The effects of burning or mulching of harvest residues on selected soil properties in a Eucalyptus plantation in Northern KwaZulu-Natal.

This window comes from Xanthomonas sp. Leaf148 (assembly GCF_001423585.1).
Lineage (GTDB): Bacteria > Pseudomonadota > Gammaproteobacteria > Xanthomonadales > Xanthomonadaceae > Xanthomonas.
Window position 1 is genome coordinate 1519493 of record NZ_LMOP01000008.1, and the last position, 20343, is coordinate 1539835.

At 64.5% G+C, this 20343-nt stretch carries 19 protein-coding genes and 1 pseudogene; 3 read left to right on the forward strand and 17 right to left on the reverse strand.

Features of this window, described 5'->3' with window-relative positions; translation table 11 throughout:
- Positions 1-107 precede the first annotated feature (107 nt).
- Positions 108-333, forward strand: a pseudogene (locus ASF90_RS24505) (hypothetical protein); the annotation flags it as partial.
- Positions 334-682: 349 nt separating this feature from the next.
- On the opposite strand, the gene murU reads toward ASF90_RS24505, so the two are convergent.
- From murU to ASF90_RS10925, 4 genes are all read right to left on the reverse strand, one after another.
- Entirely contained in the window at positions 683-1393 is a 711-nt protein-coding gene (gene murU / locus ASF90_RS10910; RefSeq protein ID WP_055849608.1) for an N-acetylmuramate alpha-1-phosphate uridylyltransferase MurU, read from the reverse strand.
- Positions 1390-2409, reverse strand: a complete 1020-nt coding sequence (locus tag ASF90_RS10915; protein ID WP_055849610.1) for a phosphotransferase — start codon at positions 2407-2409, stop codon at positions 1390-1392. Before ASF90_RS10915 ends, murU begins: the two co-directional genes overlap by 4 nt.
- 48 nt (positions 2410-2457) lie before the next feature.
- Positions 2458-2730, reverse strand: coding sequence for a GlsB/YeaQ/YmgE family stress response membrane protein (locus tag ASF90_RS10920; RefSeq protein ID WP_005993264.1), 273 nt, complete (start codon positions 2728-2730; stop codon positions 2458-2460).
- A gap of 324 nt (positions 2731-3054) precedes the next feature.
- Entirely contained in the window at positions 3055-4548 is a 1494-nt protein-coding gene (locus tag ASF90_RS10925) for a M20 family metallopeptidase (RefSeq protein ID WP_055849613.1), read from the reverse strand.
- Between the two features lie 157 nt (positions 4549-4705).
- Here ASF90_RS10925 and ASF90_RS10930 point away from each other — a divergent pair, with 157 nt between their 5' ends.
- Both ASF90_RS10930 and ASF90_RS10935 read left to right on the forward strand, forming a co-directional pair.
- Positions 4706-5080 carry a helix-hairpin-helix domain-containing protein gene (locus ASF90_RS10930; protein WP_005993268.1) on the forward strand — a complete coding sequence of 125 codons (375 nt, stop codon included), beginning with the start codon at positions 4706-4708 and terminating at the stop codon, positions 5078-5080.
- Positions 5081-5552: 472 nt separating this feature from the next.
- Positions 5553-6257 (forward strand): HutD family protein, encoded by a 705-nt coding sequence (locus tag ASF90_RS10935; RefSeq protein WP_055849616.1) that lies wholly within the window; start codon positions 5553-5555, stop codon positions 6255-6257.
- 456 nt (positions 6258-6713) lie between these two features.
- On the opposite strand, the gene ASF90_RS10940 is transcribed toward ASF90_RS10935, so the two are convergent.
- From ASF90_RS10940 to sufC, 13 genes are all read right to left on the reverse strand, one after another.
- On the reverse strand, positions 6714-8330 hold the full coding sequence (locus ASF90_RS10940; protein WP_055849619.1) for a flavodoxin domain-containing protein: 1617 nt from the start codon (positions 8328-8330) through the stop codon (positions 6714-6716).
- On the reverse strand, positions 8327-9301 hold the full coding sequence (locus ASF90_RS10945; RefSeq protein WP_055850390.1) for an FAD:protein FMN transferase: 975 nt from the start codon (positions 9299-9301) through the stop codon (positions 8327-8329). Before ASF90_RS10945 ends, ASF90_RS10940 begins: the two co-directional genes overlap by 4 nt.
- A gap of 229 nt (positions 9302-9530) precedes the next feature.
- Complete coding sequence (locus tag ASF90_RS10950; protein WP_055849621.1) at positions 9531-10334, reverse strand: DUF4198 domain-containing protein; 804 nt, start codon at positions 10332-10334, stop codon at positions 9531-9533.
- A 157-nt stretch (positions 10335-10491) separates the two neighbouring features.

The sustainable management of commercial forest resources is required to ensure long-term soil fertility and the productivity of later rotations; this includes soil nutrient retention and the protection of soil structure. A major factor in the protection of soil structure is the distribution of soil organic carbon (SOC) and nutrients, as well as the stability of soil aggregates. These are influenced by forest harvest residue management practices such as the removal, displacement on the soil surface, or burning of residues. Soil aggregate stability is an important soil property that gives a reliable estimation of the ability of soils to respond to external forces such as rainfall, wind, and land management. The objectives of the study were to investigate the effect of forestry residue management methods on selected soil properties and their effect on soil structural stability under the previous stump-line and in the current inter-row. The results obtained from the study will contribute to understanding the effects of forest harvest residue management on some soil properties. The study site was near Paulpietersburg, northern KwaZulu-Natal, South Africa. A trial was established by the Institute for Commercial Forestry Research (ICFR) in 2010 to investigate the effect of tree harvest residue management, soil compaction and its amelioration through ripping, on the growth of Eucalyptus dunnii grown on a Magwa soil form. This trial has a factorial treatment design and consists of three soil disturbance treatments (no compaction, compaction, and compaction with amelioration) and two residue management practices (burning and residue mulching), with four replicates (24 treatment plots). The effect of burning and mulching harvest residue on selected soil properties and soil aggregation in relation to other soil properties was studied two years after the treatments were established. For the purposes of the present study, the no-compaction treatment and both residue management treatments (burning and mulching) were used (eight plots). Bulk samples, 192 in total, were collected from each of the eight plots, from both the current inter-row and the old stump-line, at a depth of 0 to 0.1 m and 0.1 to 0.2 m using a spade. Samples were air dried and sieved to collect soil aggregates between 2 and 8.5 mm for soil aggregate stability determinations by determination of the mean weight diameter (MWD). Some of the bulk sample was analysed for SOC, pH, exchangeable bases (Ca2+, Mg2+, K+, and Na+), and particle size distribution. Statistical analyses were carried out using Genstat and the results were regarded as significant if p < 0.05 (or 5%). Residue management had no significant (p ≥ 0.05) effect on exchangeable Mg2+, K+, and Na+, soil pH, exchangeable acidity, effective cation exchange capacity and texture. There was, however, a significant effect of residue management on SOC and exchangeable Ca2 Ca2+. Under the mulched plot treatment, SOC at the 0 to 0.1 m depth was significantly higher in soils when compared to the burned plot treatment. Under the burned plot treatment, exchangeable Ca2+ concentrations were significantly higher than the mulched treatment. Furthermore, under the burned plot treatment; exchangeable Ca2+ and Mg2+ concentrations were significantly higher in the 0 to 0.1 m depth than at the 0.1 to 0.2 m depth. Neither residue management strategy had any significant effect on MWD. However, there was a significant effect on MWD relating to soil depth and sampling position. Under both treatments, the MWD was higher at 0 to 0.1 m than at the 0.1 to 0.2 m depth, in both inter-row and stump-line samples. The average MWD of 2.45 mm (with a standard error of 0.04) and values that ranged between 0.8 and 3.5 mm was indicative of stable aggregates. Thus, surprisingly, no significant correlation was found between SOC and MWD. However, it was concluded that changes in residue management may alter SOC, thus impacting on the productivity of the soil. Furthermore, it was suggested that soil aggregate stability was driven by exchangeable Ca2+ and Mg2+.